If I had to make a prediction – and it remains a hard one to call – I’d say he’ll stay and sign a new deal making him Arsenal’s highest paid player.  The reason being is that I can only see him really being tempted by a move to Barcelona or Real Madrid, and he doesn’t seem to be on either club’s radar this summer.  If he was, they’d have made their move by now, and we’d be reading a lot more quotes about his “DNA”.  I think he’ll be impressed by the arrival of Podolski, by Arsene and Ivan’s plans, and by the money we offer him.  And you know what?  If things don’t work out, he can always hand in a transfer request at a later date and leave for a decent fee.  He’ll still have plenty of suitors in twelve months time.

The stories this morning say that even if he doesn’t want to sign a new deal we’ll hold him to his existing contract.  That’s all well and good, but it does present some conflicts: do you want a player who you know is leaving to be the captain of your club?  Seems to happen to us all the time, but it’s hardly ideal.

Anyway, for a bit of fun, I’m live-tweeting this morning’s meeting over at @Gunnerblog, covering the conversation, the croissants, and the contract.  Follow me, it might be a laugh.

In other news, Euro 2012 is just around the corner, and at 1pm today we’ll find out if Alex Oxlade-Chamberlain joins Theo Walcott in the England squad.  Personally, I hope he does: if he’s not at the Euros, he’ll be at the Olympics, which is far more disruptive.  A host of other players are already ‘on the plane’ with their respective nations, and if you do me a little favour I could be too. I’ve written this piece on 5 Rising Stars at Euro 2012 (which includes a profile of reported Arsenal target Yann M’Vila).  If you could give it a read and click the ‘Like‘ or ‘Tweet‘ button I might just win a competition which takes me all the way to Poland.  Would enjoy blogging to you from there.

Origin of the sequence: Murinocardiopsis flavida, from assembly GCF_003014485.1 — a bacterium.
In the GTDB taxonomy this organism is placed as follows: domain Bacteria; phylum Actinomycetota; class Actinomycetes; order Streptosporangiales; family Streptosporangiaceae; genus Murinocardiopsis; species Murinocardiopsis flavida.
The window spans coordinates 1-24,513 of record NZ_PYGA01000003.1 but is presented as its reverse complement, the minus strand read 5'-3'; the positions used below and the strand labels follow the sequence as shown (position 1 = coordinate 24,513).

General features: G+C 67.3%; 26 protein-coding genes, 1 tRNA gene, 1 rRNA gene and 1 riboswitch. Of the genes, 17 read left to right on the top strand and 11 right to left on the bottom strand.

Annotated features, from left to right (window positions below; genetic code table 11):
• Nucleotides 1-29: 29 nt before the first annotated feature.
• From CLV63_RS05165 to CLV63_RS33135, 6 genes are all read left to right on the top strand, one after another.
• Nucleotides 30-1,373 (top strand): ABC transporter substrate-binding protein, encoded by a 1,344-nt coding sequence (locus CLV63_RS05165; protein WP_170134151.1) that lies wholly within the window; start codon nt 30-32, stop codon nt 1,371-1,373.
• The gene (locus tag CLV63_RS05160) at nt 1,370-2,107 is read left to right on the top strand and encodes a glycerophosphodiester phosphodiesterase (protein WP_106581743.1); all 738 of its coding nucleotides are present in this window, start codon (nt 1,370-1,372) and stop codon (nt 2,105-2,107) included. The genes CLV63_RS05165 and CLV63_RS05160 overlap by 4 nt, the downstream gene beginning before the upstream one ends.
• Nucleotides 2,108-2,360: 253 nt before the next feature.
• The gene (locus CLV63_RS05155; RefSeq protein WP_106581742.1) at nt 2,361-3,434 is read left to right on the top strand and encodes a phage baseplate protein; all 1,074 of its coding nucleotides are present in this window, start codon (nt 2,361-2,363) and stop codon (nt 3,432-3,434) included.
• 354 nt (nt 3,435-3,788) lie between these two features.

Whilst we’re on the subject of doing me favours: if anyone out there has a company that would like to sponsor Gunnerblog for next season, do let me know. Traffic is particularly high during the transfer window so it’s a good time to get on board. Apologies for being so public about it but I’ve got to find a way to pay for my season ticket somehow!  I can be contacted here.